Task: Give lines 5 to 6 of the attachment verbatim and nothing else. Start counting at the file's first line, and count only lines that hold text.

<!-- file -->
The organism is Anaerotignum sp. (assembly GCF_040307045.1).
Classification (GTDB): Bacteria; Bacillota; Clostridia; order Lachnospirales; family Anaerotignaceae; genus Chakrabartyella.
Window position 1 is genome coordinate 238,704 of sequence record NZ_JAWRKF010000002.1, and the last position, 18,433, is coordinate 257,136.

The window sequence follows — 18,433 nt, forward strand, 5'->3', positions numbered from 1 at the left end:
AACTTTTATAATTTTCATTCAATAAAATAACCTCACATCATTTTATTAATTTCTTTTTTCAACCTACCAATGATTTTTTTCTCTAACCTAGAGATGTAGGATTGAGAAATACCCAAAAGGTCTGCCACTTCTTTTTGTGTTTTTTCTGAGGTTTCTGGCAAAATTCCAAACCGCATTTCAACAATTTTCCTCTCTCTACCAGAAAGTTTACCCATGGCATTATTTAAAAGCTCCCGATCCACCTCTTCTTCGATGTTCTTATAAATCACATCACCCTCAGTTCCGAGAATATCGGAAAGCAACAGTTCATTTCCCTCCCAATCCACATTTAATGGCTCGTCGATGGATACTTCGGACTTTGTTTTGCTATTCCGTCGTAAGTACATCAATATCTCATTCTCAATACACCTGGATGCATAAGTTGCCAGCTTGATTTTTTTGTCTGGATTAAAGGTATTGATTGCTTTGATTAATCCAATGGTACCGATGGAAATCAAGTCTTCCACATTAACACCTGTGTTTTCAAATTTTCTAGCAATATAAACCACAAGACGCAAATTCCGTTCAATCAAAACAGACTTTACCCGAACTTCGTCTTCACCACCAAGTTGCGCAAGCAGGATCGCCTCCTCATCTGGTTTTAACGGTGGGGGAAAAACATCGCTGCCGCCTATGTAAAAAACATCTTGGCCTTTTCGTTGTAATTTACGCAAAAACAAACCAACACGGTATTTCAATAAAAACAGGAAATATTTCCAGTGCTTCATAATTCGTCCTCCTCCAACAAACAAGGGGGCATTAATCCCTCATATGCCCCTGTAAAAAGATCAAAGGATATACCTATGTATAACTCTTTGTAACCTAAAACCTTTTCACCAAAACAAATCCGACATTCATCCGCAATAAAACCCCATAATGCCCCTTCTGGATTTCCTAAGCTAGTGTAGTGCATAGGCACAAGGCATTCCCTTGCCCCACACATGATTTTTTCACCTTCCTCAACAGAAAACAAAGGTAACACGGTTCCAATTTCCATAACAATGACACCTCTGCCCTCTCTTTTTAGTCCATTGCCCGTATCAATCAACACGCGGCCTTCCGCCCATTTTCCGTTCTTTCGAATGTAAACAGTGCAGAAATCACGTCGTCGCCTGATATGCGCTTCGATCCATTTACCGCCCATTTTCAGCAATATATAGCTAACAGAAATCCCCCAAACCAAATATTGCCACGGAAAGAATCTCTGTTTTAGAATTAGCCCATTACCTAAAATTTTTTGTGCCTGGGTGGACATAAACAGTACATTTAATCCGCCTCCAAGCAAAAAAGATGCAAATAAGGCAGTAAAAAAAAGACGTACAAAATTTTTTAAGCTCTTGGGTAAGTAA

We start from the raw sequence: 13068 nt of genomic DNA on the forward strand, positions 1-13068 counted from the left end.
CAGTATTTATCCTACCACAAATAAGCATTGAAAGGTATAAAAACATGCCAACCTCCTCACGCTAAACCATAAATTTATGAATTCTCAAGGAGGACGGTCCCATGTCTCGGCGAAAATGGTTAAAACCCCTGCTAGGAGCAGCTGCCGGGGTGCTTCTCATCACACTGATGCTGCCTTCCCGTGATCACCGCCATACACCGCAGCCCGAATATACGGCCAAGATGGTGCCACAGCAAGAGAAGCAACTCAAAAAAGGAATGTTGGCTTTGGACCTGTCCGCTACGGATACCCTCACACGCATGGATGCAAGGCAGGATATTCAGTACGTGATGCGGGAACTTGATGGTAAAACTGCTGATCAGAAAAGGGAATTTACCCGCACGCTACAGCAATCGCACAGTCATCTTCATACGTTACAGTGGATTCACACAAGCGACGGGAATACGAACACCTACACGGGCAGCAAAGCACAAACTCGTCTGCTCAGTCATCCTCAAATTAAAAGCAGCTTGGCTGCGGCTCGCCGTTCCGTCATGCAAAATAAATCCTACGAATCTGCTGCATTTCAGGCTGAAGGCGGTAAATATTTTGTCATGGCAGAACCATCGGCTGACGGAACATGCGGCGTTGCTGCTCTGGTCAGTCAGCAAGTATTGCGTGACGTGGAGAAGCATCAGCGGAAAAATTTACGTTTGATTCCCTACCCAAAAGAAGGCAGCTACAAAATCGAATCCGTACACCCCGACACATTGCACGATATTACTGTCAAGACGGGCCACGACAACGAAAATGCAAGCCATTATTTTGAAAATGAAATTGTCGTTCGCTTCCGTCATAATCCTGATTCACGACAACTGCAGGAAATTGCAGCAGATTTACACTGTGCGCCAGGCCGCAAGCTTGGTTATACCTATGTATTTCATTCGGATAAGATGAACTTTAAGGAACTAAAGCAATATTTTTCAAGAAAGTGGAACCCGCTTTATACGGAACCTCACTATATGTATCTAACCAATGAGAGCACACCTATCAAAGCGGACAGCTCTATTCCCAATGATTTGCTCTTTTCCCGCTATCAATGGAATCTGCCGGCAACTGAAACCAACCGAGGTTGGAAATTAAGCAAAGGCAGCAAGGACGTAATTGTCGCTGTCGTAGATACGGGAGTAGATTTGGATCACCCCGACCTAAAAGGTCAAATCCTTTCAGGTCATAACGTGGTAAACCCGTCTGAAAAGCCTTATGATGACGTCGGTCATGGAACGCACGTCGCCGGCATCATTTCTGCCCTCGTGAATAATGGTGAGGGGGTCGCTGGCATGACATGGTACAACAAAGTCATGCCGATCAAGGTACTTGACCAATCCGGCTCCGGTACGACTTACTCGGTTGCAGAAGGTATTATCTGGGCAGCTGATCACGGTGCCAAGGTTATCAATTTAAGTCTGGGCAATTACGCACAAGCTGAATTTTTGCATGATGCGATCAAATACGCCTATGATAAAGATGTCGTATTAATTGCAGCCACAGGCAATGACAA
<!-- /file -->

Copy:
AACTTTTATAATTTTCATTCAATAAAATAACCTCACATCATTTTATTAATTTCTTTTTTCAACCTACCAATGATTTTTTTCTCTAACCTAGAGATGTAGGATTGAGAAATACCCAAAAGGTCTGCCACTTCTTTTTGTGTTTTTTCTGAGGTTTCTGGCAAAATTCCAAACCGCATTTCAACAATTTTCCTCTCTCTACCAGAAAGTTTACCCATGGCATTATTTAAAAGCTCCCGATCCACCTCTTCTTCGATGTTCTTATAAATCACATCACCCTCAGTTCCGAGAATATCGGAAAGCAACAGTTCATTTCCCTCCCAATCCACATTTAATGGCTCGTCGATGGATACTTCGGACTTTGTTTTGCTATTCCGTCGTAAGTACATCAATATCTCATTCTCAATACACCTGGATGCATAAGTTGCCAGCTTGATTTTTTTGTCTGGATTAAAGGTATTGATTGCTTTGATTAATCCAATGGTACCGATGGAAATCAAGTCTTCCACATTAACACCTGTGTTTTCAAATTTTCTAGCAATATAAACCACAAGACGCAAATTCCGTTCAATCAAAACAGACTTTACCCGAACTTCGTCTTCACCACCAAGTTGCGCAAGCAGGATCGCCTCCTCATCTGGTTTTAACGGTGGGGGAAAAACATCGCTGCCGCCTATGTAAAAAACATCTTGGCCTTTTCGTTGTAATTTACGCAAAAACAAACCAACACGGTATTTCAATAAAAACAGGAAATATTTCCAGTGCTTCATAATTCGTCCTCCTCCAACAAACAAGGGGGCATTAATCCCTCATATGCCCCTGTAAAAAGATCAAAGGATATACCTATGTATAACTCTTTGTAACCTAAAACCTTTTCACCAAAACAAATCCGACATTCATCCGCAATAAAACCCCATAATGCCCCTTCTGGATTTCCTAAGCTAGTGTAGTGCATAGGCACAAGGCATTCCCTTGCCCCACACATGATTTTTTCACCTTCCTCAACAGAAAACAAAGGTAACACGGTTCCAATTTCCATAACAATGACACCTCTGCCCTCTCTTTTTAGTCCATTGCCCGTATCAATCAACACGCGGCCTTCCGCCCATTTTCCGTTCTTTCGAATGTAAACAGTGCAGAAATCACGTCGTCGCCTGATATGCGCTTCGATCCATTTACCGCCCATTTTCAGCAATATATAGCTAACAGAAATCCCCCAAACCAAATATTGCCACGGAAAGAATCTCTGTTTTAGAATTAGCCCATTACCTAAAATTTTTTGTGCCTGGGTGGACATAAACAGTACATTTAATCCGCCTCCAAGCAAAAAAGATGCAAATAAGGCAGTAAAAAAAAGACGTACAAAATTTTTTAAGCTCTTGGGTAAGTAA

We start from the raw sequence: 13068 nt of genomic DNA on the forward strand, positions 1-13068 counted from the left end.